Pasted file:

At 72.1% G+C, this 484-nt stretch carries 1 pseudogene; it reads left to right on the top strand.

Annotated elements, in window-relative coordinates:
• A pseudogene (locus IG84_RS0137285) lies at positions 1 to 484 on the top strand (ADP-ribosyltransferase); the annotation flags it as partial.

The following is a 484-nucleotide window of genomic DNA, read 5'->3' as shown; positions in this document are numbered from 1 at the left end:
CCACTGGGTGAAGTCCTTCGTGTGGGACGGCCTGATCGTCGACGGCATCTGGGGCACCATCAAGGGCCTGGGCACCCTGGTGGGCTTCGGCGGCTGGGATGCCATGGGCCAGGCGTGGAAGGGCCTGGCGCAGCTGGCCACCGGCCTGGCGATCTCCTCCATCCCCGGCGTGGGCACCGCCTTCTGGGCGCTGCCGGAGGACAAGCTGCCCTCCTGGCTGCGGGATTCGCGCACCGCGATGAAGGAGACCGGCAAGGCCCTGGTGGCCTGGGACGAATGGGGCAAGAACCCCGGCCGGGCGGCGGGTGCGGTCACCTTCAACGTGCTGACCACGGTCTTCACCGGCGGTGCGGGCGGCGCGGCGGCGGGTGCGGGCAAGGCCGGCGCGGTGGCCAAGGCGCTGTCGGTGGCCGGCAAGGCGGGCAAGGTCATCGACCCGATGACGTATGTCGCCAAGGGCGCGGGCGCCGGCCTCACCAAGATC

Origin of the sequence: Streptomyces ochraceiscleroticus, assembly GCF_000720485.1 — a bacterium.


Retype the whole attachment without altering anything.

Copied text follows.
At 72.1% G+C, this 484-nt stretch carries 1 pseudogene; it reads left to right on the top strand.

Annotated elements, in window-relative coordinates:
• A pseudogene (locus IG84_RS0137285) lies at positions 1 to 484 on the top strand (ADP-ribosyltransferase); the annotation flags it as partial.

The following is a 484-nucleotide window of genomic DNA, read 5'->3' as shown; positions in this document are numbered from 1 at the left end:
CCACTGGGTGAAGTCCTTCGTGTGGGACGGCCTGATCGTCGACGGCATCTGGGGCACCATCAAGGGCCTGGGCACCCTGGTGGGCTTCGGCGGCTGGGATGCCATGGGCCAGGCGTGGAAGGGCCTGGCGCAGCTGGCCACCGGCCTGGCGATCTCCTCCATCCCCGGCGTGGGCACCGCCTTCTGGGCGCTGCCGGAGGACAAGCTGCCCTCCTGGCTGCGGGATTCGCGCACCGCGATGAAGGAGACCGGCAAGGCCCTGGTGGCCTGGGACGAATGGGGCAAGAACCCCGGCCGGGCGGCGGGTGCGGTCACCTTCAACGTGCTGACCACGGTCTTCACCGGCGGTGCGGGCGGCGCGGCGGCGGGTGCGGGCAAGGCCGGCGCGGTGGCCAAGGCGCTGTCGGTGGCCGGCAAGGCGGGCAAGGTCATCGACCCGATGACGTATGTCGCCAAGGGCGCGGGCGCCGGCCTCACCAAGATC

Origin of the sequence: Streptomyces ochraceiscleroticus, assembly GCF_000720485.1 — a bacterium.